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Election briefs

Sandy mayor and councilors hold uncontested seats

As expected, Mayor Bill King and the Sandy City Council members who were up for reelection in the Nov. 4 election will continue to hold their positions in office. Photo Credit: CONTRIBUTED PHOTO - King

King, Council President Jeremy Pietzold, Councilwoman Lois Coleman and Councilman Carl Exner were all running unopposed.

In early results from the Clackamas County Elections Division, King had 2,184 votes, Pietzold 1,951 votes, Coleman 1,930 votes and Exner 1,960 votes.

Damascus mayor-elect not worried about council’s future

The Damascus City Council has been at odds with many citizens, but with the Nov. 4 election, Mayor-elect Diana Helm feels the council is ready to move forward and come together.

Helm ran on a reform platform with David Hadley for the Position 3 City Council seat and Nancy Carpenter for the Position 4 seat.

All three won their races by hefty margins — with an average of 62.6 percent of votes cast — and hope to turn back measures supported by Mayor Steve Spinnett, including citizen lawsuits. Spinnett did not run for re-election, and the new council and mayor will be installed in January.Photo Credit: CONTRIBUTED PHOTO - Helm

Spinnett’s agenda also suffered a defeat in the election when a comprehensive development plan on the ballot that he backed failed by more than 68 percent. Another comp plan, the original plan drafted in 2013 and made eligible by citizen petition, will be on the March 2015 ballot.

But the election of Helm, Hadley and Carpenter could still leave the vote split on the seven-member City Council. Councilors Debra Stevens, Bill Wehr and Dan Tomlinson traditionally had been in the mayor’s camp when it came time to vote, while Councilor Jim DeYoung’s voting record was often “irrational,” Helm said.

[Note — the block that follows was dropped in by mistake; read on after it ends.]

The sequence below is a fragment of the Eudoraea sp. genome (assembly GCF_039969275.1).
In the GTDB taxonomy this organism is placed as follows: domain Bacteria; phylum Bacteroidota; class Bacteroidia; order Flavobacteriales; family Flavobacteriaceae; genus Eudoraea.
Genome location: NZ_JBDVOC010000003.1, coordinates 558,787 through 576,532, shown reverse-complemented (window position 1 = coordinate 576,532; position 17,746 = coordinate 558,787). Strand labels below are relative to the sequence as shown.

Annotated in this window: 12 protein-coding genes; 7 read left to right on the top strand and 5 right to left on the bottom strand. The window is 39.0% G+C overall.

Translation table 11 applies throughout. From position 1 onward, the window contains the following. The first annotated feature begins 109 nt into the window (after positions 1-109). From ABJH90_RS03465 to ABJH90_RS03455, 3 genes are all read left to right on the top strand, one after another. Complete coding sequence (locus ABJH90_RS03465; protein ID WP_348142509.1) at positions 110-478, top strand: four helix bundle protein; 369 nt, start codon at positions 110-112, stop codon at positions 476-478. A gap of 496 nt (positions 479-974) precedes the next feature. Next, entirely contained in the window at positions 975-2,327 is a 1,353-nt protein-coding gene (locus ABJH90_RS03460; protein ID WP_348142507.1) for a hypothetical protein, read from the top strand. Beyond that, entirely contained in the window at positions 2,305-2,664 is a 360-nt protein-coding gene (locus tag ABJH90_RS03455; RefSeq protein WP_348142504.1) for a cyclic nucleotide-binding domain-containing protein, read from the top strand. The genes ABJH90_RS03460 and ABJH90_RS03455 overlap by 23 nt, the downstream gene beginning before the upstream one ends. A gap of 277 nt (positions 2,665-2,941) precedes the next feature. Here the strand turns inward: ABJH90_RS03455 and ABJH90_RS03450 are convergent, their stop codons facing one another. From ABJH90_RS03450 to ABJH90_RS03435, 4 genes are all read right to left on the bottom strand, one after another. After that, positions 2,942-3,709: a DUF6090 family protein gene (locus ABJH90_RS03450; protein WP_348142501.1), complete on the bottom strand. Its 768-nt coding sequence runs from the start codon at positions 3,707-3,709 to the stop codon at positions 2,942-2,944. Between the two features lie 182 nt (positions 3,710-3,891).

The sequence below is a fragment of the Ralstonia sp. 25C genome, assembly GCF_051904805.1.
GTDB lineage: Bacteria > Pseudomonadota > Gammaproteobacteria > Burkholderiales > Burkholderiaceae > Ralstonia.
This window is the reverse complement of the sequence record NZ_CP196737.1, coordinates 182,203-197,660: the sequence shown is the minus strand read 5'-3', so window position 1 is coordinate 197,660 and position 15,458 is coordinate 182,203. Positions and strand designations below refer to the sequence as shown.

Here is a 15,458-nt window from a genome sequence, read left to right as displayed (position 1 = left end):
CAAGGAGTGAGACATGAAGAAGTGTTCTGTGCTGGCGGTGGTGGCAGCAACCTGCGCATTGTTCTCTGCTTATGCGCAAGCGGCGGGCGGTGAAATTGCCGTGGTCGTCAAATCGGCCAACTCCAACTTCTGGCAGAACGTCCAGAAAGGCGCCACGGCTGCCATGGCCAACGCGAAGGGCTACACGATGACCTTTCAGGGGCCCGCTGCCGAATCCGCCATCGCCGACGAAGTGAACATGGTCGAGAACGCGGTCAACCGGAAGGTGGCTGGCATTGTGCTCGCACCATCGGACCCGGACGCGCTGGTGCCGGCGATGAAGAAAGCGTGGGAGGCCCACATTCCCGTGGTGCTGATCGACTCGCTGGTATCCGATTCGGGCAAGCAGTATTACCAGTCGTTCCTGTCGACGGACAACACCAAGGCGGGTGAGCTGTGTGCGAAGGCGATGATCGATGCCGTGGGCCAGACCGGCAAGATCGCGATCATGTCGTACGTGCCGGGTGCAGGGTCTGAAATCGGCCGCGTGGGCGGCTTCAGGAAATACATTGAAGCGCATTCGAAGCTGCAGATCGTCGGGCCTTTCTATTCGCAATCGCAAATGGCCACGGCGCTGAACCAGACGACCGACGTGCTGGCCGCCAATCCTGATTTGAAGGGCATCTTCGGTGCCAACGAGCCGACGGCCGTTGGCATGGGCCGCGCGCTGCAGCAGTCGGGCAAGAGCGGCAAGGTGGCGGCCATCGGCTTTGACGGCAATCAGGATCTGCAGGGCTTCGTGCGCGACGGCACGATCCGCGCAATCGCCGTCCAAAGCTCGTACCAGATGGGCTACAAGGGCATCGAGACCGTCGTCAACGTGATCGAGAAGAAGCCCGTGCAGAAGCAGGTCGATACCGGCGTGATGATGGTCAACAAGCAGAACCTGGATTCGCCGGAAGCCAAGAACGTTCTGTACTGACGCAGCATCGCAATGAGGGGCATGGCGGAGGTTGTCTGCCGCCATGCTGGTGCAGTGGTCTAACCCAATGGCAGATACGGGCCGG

“I think Dan and Debra and Bill are open to working with the three of us, once they hear it from our perspective,” she said. “We really should be doing what the citizens want and see how we can get to a ‘yes’ to do what’s right for our citizens. We need to create more jobs, and we are elected to speak for our citizens.”

Voters give Hall stamp of approval

Clackamas County Clerk Sherry Hall will still oversee elections for the next four years. Hall has been clerk for 12 years and has held onto her seat through controversies and allegations of mismanagement.

A majority of voters say she’s doing a good job, though — 59.08 percent voted for her over challenger David Robinson, who earned 40.13 percent.

Robinson, of West Linn, had hoped to capitalize on sentiments that the clerk’s office is poorly run.

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